Unlike the suburbs, car parking is less necessary downtown because travel by car is less necessary. It is significantly easier to walk, bicycle or use transit downtown primarily due to the proximity that downtown provides between homes, offices, retail, services, cultural activities, and government affairs.  This proximity inherently provides a concentration of transit services, since transit is most efficiently provided where such proximity exists. As a result, it is relatively easy to get to and from downtown via transit. Census data consistently shows that per capita walking, bicycling and transit use is higher in a downtown than any other part of the urban area. Because of this, per capita car use and parking is therefore lower in a downtown than any other part of the urban area. Per household car ownership is also lower downtown than elsewhere in the city.  The “Park Once” environment that downtown provides due to its proximity benefits means that quite often, when a person arrives in downtown, they are able to park upon arrival and walk to multiple destinations in the downtown area, instead of needing to find a new parking space each time there is a desire to go to another downtown destination, such as an office, a retailer or a restaurant.
What Type of Parking is Preferred?
The highest value, most preferred parking in a downtown is on-street, curb-side parking. Such parking provides rapid, convenient parking for motorists seeking to quickly dash into an office or shop. It also provides substantial benefits for pedestrians, because it forms a protective buffering layer between moving traffic and the sidewalk that protects pedestrians from the noise and danger of cars. Most importantly, on-street parking creates “friction” which slows cars and obligates drivers to travel more safely and attentively. It is well-known that on-street parking is immensely beneficial to retail shops that abut such parking. In general, the second best form of parking is within parking garages. Garages provide longer-term parking than on-street parking, and provide more protection of the car from weather and perhaps vandalism. Garages take up substantially less downtown land than off-street surface parking, and their “verticality” helps define and enclose the public realm-a form of urban design that pedestrians tend to enjoy and feel safe in. This is particularly true when the first floor of the garage is wrapped with retail or office uses that can activate the sidewalk-rather than creating a dull, sterile, unsafe blank wall (or car grill) experience. By far, the least preferable downtown parking is surface parking lots. Surface lots fail to define space. They create ugly, dead zone gaps in the downtown fabric. They leave pedestrians feeling exposed and unsafe. They tend to attract undesirable behavior by students and teenagers. They increase downtown maintenance costs much more than on-street or garage parking. They detract from the human-scaled, unique, walkable ambience so important to downtown. And as is pointed out elsewhere in this report, they do nothing to contribute to the agglomeration economies that are essential for activating the healthy downtown.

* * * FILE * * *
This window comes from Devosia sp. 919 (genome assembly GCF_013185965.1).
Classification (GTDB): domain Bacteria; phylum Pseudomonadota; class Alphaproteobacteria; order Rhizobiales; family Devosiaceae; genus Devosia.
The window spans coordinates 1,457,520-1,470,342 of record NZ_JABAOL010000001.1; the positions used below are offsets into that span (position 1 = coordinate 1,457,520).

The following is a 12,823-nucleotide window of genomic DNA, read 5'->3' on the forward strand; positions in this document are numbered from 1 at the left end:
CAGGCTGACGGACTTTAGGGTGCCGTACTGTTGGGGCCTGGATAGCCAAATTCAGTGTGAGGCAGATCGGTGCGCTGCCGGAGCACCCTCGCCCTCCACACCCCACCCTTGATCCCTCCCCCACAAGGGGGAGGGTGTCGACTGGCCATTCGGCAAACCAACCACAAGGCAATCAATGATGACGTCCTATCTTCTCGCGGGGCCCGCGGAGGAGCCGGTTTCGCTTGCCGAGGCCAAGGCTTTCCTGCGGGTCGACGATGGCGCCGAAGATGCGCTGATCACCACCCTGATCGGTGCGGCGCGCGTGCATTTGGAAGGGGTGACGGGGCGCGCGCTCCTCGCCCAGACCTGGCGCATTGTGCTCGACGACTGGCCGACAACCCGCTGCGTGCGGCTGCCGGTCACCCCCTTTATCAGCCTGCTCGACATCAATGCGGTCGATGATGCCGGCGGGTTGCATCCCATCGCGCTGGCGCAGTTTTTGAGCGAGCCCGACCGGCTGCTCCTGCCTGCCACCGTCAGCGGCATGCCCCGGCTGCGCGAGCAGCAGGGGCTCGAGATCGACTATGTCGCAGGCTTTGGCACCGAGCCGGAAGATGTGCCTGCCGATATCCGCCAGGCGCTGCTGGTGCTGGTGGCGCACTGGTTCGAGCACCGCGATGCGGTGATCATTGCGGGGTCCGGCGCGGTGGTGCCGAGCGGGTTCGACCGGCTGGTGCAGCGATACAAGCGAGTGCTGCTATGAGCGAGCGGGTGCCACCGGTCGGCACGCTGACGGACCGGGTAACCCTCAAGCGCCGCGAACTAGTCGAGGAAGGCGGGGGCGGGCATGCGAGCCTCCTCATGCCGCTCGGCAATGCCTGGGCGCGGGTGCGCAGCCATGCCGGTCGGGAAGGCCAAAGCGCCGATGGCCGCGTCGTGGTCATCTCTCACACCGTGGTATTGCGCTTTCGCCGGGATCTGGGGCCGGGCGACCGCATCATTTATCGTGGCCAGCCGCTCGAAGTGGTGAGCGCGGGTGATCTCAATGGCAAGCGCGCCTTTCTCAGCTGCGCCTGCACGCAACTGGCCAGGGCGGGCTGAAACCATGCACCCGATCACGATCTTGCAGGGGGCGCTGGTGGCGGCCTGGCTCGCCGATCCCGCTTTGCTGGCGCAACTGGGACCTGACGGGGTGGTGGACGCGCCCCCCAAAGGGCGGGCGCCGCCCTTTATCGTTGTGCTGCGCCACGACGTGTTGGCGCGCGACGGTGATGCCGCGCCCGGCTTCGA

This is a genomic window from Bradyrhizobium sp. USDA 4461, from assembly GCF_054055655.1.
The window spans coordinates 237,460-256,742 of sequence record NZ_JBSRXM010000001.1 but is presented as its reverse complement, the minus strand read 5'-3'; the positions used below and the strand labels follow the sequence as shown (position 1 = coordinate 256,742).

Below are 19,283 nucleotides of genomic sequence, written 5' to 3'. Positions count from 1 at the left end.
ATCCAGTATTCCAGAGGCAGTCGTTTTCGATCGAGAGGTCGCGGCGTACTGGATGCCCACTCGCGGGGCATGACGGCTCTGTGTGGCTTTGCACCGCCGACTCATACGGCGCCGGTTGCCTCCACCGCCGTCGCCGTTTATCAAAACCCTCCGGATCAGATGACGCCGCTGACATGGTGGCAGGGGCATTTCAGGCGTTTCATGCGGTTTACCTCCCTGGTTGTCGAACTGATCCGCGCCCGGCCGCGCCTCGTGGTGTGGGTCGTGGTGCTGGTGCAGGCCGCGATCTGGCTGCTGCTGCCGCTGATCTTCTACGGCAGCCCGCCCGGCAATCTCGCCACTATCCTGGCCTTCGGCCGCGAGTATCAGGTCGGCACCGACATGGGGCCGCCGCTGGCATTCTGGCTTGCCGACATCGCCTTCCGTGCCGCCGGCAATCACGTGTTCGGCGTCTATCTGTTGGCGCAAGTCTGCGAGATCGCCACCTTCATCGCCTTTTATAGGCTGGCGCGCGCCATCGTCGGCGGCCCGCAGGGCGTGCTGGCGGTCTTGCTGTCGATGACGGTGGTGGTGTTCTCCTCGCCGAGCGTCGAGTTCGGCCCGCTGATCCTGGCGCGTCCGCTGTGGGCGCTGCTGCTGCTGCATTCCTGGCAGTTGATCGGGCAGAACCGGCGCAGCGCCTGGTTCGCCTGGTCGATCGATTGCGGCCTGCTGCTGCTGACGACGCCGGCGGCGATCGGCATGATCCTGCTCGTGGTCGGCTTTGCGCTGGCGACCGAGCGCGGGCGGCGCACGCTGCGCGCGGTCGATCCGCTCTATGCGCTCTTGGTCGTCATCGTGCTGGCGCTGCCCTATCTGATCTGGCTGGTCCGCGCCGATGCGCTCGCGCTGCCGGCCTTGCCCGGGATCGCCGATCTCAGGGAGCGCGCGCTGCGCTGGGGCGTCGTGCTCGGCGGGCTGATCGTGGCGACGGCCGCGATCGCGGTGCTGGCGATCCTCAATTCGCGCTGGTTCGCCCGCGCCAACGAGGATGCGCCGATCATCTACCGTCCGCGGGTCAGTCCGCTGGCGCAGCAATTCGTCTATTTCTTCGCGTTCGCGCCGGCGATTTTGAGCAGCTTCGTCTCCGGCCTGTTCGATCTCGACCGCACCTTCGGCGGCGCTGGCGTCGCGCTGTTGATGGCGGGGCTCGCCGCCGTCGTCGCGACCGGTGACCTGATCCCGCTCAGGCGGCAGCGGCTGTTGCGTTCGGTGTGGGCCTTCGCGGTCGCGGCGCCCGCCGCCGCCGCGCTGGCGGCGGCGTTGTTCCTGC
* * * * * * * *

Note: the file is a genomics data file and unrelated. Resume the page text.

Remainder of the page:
How Should Curb-side Parking Meters Be Priced?
Shoup talks about the proper pricing of parking meters in the Fall 2003 issue of Access Magazine: